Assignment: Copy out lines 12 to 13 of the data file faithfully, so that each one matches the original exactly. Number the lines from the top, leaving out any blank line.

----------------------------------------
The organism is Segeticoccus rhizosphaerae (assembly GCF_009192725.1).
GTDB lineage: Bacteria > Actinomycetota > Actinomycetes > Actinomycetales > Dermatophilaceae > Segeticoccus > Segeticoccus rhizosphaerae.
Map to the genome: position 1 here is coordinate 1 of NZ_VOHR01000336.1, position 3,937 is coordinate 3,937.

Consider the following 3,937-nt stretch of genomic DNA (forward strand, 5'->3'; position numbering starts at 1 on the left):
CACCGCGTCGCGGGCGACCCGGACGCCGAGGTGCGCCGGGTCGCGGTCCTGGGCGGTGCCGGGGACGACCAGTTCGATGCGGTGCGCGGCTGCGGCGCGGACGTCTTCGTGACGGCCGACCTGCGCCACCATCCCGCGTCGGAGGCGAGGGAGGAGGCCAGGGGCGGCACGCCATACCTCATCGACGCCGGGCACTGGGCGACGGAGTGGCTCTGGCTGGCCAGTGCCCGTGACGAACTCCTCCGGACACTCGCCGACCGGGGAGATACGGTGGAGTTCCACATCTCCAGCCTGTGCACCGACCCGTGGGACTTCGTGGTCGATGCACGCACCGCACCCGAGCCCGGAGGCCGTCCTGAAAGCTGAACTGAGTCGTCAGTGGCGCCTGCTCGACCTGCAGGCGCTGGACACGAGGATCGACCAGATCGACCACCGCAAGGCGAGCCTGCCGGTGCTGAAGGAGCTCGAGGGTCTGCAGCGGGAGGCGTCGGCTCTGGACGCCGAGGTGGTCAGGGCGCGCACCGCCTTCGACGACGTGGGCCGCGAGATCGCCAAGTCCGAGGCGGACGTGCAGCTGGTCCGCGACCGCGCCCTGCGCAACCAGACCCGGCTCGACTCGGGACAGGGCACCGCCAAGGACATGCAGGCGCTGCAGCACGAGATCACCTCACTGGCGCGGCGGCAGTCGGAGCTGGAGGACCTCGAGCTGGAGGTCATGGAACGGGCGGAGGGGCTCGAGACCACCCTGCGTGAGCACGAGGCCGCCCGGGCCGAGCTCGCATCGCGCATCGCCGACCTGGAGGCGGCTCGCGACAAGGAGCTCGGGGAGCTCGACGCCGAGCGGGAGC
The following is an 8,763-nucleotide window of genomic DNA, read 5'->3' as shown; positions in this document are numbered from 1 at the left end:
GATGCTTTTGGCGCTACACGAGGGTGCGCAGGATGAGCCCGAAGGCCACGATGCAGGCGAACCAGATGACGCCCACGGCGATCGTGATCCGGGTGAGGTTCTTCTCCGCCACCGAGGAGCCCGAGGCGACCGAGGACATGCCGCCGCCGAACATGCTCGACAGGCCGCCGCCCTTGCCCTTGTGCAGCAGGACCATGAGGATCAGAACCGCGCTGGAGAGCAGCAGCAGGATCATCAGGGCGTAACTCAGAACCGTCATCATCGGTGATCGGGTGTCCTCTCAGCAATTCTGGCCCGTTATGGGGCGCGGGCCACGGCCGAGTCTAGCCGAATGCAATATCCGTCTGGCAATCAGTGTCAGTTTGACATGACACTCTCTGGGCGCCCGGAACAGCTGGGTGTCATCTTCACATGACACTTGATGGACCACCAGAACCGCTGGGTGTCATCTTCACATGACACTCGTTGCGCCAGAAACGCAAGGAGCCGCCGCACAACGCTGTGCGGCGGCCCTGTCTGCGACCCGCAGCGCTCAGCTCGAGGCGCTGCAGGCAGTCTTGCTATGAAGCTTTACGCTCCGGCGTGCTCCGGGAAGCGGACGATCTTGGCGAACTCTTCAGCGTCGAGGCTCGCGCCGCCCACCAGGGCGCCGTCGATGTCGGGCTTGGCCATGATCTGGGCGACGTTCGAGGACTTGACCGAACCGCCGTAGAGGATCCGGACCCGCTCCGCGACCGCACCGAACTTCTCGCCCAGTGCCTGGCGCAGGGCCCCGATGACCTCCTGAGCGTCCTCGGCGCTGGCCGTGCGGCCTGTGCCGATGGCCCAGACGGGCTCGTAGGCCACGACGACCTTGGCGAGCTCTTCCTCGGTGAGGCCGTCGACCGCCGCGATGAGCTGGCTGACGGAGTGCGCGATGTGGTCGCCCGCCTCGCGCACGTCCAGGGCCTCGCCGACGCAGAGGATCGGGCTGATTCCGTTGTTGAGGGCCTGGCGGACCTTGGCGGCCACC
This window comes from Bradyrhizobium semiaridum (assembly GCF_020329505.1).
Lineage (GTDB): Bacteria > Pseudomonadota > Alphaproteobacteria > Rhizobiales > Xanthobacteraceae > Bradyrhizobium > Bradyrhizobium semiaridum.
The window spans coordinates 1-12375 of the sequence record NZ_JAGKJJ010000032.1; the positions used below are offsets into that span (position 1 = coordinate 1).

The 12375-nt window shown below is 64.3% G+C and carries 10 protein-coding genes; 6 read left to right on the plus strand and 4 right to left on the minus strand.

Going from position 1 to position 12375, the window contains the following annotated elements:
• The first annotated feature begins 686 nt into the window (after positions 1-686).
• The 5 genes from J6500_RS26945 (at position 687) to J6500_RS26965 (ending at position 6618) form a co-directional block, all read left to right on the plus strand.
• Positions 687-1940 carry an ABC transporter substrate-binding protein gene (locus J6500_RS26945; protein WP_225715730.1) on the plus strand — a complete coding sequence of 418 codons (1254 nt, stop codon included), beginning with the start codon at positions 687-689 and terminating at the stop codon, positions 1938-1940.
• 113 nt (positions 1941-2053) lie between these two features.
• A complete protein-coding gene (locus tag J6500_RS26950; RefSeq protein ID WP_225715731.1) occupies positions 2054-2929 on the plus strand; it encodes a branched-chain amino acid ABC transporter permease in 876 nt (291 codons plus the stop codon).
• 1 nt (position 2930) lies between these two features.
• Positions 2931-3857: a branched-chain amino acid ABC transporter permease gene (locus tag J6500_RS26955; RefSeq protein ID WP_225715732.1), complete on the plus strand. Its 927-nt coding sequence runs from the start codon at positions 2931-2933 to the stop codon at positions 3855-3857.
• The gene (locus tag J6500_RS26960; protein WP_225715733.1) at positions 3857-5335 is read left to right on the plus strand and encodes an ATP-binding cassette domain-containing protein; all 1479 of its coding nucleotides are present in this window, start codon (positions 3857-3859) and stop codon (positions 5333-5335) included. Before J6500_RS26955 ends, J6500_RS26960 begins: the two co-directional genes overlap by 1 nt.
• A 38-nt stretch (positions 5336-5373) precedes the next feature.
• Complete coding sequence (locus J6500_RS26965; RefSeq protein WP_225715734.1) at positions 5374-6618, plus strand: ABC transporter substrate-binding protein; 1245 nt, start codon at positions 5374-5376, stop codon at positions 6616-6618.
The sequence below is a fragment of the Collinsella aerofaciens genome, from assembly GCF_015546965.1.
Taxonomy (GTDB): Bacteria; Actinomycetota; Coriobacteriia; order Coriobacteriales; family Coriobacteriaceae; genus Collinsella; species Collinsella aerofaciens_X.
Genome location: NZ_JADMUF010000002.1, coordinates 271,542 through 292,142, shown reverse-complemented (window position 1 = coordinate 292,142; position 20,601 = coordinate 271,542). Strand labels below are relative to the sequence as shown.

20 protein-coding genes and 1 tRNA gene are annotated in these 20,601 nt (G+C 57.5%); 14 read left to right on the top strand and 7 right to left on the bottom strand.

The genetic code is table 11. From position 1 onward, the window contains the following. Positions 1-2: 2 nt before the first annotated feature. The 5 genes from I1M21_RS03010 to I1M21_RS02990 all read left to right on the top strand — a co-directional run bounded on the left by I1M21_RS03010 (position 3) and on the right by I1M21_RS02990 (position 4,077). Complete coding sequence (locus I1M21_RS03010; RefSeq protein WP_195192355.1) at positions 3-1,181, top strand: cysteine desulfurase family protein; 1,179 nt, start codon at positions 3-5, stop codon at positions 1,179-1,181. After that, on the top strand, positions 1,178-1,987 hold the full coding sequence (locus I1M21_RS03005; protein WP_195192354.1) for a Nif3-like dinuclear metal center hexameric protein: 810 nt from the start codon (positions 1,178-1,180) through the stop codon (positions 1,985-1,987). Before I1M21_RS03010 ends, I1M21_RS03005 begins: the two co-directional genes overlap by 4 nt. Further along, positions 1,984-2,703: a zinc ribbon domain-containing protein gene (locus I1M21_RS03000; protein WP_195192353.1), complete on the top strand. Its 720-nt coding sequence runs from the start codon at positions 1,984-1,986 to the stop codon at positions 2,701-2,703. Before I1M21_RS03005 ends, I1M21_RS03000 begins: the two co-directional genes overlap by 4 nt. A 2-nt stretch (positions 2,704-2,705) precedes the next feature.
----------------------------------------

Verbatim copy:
Going from position 1 to position 12375, the window contains the following annotated elements:
• The first annotated feature begins 686 nt into the window (after positions 1-686).